RACHEL SAVAGE and HUGO GREENHALGH
A British court ruled on Tuesday that under-16s are unlikely to be able to give informed consent to take puberty-blocking drugs in a landmark trial that has fueled global debate about the age at which a child can choose to transition gender.
The London-based NHS trust which runs England’s only youth gender identity clinic halted new patient referrals for the drugs after the High Court judgment and vowed to appeal – setting the stage for a Supreme Court showdown.
Presiding judge Dame Victoria Sharp said it was “highly unlikely” that a child of 13 or under “would be competent to give consent to the administration of puberty blockers”.
She added that it was “doubtful” that 14- and 15-year olds would be able to “weigh the long-term risks and consequences” of taking puberty blockers.
The ruling marked a partial victory for Keira Bell, 23, who took the drugs at the age of 16 and fears the treatment may have damaged her ability to have children.
Bell, who “detransitioned” in her early 20s and now lives as a woman, brought the case against the Tavistock & Portman NHS Foundation Trust.
She had argued for puberty blockers to only be prescribed with a court order for under-18s – which the court’s ruling stopped short of confirming – but she welcomed the decision.
“I’m delighted at the judgment of the court today, a judgment that will protect vulnerable people. I wish it had been made for me before I embarked on the devastating experiment of puberty blockers,” she told reporters outside the court.
Bell’s lawyer, Paul Conrathe, said the decision “opens the floodgates for expensive clinical negligence claims” and called on the government to launch a public inquiry.
Tavistock and Portman NHS Foundation Trust said it was disappointed with the ruling, which will make it harder for children to receive puberty blockers, and would appeal – meaning the case could end up before the Supreme Court.
“We understand that the outcome is likely to cause anxiety for patients and their families,” the Trust said, adding that it would not refer more patients to specialists who prescribe puberty blockers until it had “more clarity”.
Currently in Britain under a 1985 court ruling, children under the age of 16 can consent to medical treatment if they are deemed to understand and fully appreciate the implications, in what is known as the Gillick competence test.
‘NOT A CHOICE’
The case comes as increasing numbers of adolescents globally seek to change gender, dividing those who fear doctors are too hasty in prescribing puberty blockers and cross-sex hormones and those worried about access to medication they deem life-saving.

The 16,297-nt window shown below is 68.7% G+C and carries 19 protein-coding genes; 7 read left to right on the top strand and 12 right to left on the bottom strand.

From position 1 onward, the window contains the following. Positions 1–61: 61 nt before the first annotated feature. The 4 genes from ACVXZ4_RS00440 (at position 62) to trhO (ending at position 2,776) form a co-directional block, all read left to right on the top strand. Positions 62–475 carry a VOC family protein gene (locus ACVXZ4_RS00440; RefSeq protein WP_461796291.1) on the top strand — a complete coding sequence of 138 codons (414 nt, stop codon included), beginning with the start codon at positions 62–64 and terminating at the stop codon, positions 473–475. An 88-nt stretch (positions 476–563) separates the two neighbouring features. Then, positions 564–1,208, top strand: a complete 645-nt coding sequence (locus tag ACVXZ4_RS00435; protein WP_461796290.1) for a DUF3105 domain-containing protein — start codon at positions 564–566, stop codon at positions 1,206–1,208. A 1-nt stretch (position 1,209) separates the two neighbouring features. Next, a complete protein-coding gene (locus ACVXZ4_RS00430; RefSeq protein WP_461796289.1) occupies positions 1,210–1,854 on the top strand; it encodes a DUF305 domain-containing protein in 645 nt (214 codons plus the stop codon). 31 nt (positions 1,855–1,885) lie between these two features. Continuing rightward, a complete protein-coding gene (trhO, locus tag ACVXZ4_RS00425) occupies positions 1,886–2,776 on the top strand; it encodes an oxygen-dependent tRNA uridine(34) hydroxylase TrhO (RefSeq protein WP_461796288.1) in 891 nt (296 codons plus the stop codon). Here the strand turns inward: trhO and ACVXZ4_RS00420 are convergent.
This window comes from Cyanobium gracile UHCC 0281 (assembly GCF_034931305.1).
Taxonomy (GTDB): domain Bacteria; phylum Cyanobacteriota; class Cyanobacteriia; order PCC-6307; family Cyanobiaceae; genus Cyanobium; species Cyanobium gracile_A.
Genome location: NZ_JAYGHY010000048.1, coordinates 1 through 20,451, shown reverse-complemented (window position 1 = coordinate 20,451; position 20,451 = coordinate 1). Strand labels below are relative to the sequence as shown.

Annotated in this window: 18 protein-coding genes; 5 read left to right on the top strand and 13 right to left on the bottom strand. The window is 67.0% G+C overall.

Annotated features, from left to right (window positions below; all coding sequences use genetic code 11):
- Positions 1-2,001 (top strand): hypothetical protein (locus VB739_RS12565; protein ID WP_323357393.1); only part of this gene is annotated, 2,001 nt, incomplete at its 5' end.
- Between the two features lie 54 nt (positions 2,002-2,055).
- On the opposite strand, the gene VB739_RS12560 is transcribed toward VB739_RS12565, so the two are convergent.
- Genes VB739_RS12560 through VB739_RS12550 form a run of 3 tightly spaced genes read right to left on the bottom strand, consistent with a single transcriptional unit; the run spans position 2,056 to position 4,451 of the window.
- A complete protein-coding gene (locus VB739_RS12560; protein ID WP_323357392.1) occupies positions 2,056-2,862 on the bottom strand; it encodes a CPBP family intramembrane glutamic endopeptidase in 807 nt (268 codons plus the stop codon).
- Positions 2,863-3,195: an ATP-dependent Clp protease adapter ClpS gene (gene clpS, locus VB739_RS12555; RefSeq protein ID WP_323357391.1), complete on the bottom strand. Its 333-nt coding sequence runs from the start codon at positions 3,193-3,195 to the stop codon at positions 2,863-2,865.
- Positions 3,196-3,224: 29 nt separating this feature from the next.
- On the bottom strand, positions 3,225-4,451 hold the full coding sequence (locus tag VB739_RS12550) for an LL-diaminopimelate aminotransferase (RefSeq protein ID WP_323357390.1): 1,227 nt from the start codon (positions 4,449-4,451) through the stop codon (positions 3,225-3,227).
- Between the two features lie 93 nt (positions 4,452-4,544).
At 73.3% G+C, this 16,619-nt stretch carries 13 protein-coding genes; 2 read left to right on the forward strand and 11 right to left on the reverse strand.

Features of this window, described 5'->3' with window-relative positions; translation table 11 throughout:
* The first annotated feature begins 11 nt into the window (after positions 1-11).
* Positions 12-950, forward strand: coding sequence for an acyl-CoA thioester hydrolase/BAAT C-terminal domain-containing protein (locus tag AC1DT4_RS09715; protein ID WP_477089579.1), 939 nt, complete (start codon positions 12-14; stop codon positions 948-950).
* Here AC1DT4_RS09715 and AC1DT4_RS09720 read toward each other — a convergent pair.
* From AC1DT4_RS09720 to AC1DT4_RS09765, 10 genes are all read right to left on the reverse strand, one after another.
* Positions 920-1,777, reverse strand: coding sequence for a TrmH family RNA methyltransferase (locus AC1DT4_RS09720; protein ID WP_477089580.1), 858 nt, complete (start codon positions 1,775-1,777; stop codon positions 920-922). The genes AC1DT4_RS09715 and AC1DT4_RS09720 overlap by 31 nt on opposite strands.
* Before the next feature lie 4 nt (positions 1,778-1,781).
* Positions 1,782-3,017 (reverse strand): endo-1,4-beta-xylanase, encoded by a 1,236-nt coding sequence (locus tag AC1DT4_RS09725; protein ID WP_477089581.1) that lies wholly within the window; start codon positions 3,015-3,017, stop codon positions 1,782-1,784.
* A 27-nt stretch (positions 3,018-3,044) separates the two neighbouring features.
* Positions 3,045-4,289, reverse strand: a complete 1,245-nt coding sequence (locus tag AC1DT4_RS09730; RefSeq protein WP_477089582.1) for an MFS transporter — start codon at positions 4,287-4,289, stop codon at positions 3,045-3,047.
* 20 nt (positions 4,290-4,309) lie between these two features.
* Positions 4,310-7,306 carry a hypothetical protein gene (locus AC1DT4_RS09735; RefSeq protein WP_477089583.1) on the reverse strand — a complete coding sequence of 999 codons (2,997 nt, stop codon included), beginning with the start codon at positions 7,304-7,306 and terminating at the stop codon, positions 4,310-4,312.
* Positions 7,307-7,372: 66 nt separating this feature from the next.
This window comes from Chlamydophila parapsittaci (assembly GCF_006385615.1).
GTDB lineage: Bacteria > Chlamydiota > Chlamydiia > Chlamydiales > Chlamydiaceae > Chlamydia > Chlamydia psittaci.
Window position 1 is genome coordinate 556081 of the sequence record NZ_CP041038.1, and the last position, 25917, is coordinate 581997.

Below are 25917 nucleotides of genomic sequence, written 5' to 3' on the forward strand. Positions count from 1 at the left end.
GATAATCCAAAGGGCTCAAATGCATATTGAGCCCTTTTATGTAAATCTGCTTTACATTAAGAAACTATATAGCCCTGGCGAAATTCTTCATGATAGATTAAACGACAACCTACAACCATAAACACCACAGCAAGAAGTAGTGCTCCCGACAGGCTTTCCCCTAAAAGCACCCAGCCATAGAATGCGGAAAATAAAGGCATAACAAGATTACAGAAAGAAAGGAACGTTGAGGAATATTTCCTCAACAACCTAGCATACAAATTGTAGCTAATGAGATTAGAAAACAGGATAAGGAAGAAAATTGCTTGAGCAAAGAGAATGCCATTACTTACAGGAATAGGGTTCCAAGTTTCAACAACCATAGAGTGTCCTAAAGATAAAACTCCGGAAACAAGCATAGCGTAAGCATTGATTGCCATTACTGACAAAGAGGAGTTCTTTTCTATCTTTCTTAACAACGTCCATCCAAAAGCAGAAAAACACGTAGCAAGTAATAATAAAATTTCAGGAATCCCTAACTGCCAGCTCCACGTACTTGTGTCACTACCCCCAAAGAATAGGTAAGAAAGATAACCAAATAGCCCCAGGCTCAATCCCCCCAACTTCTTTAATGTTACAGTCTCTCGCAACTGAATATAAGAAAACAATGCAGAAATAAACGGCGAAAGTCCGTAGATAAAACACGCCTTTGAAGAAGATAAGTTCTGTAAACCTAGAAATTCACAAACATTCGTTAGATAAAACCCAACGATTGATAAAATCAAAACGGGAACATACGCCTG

As courts and lawmakers from Canada and the United States to Mexico and Brazil weigh parental rights and the age at which someone can make medical decisions, Tuesday’s ruling stirred renewed debate.
“The practical effect of the judgment will be that puberty blockers will very rarely be prescribed to those under 16,” said Jolyon Maugham, a lawyer and director of the Good Law Project, a legal nonprofit that has worked on trans rights cases.
“(This) will mean that they are very rarely prescribed,” he said on Twitter, referring to the fact that the drugs are only used in patients undergoing puberty.
He said his organisation would soon publish advice “on whether families who take their child abroad for treatment are at risk of having their child taken into care”.
The mother of a trans-14-year-old who has filed legal action over waiting times at the Tavistock gender clinic said: “It’s a pretty devastating day.”
“There’s so much evidence that people don’t understand what it means to be trans … It’s not a choice,” she told the Thomson Reuters Foundation, asking not to be named to protect her son’s identity.
The case has become a lightning rod for concerns about a nearly 30-fold rise in child referrals to the UK clinic in the past decade, to 2,560 last year.
The World Professional Association for Transgender Health, a global body of doctors specialised in treating trans people, says puberty blockers may prevent the negative mental impact of gender dysphoria in puberty.
It described them as “fully reversible” but acknowledged concerns about possible impacts on bone development and height.
The judges said, however, that puberty blockers were a “pathway” to partially irreversible hormone treatment from age 16 and irreversible surgery from 18.
That meant children should understand the implications of those treatments before taking the blockers, the ruling said.
LGBT+ advocates questioned that view.
“We believe this is an extraordinary extension of the principle of informed consent,” said Nancy Kelley, the chief executive of LGBT+ advocacy group Stonewall.
The Tavistock’s Gender Identity Development Service describes the treatments as “staged” on its website, with the blockers giving children “time to consider their options”. – Thomson Reuters Foundation.